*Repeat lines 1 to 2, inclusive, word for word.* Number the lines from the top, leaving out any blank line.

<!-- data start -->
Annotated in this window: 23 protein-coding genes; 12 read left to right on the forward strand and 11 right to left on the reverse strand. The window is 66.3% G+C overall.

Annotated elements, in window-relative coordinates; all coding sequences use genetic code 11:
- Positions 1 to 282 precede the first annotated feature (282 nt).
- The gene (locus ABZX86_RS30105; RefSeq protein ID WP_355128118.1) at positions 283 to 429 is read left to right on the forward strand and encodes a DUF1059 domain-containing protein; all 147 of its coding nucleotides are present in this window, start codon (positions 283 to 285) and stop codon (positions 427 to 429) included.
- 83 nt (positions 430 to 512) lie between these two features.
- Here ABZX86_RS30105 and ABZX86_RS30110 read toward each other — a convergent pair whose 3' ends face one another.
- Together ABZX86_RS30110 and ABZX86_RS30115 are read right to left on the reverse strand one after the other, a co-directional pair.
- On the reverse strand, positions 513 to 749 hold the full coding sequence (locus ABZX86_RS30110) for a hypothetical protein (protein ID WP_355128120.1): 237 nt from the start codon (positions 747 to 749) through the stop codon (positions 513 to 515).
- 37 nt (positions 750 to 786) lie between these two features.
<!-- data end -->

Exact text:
Annotated in this window: 23 protein-coding genes; 12 read left to right on the forward strand and 11 right to left on the reverse strand. The window is 66.3% G+C overall.

Annotated elements, in window-relative coordinates; all coding sequences use genetic code 11: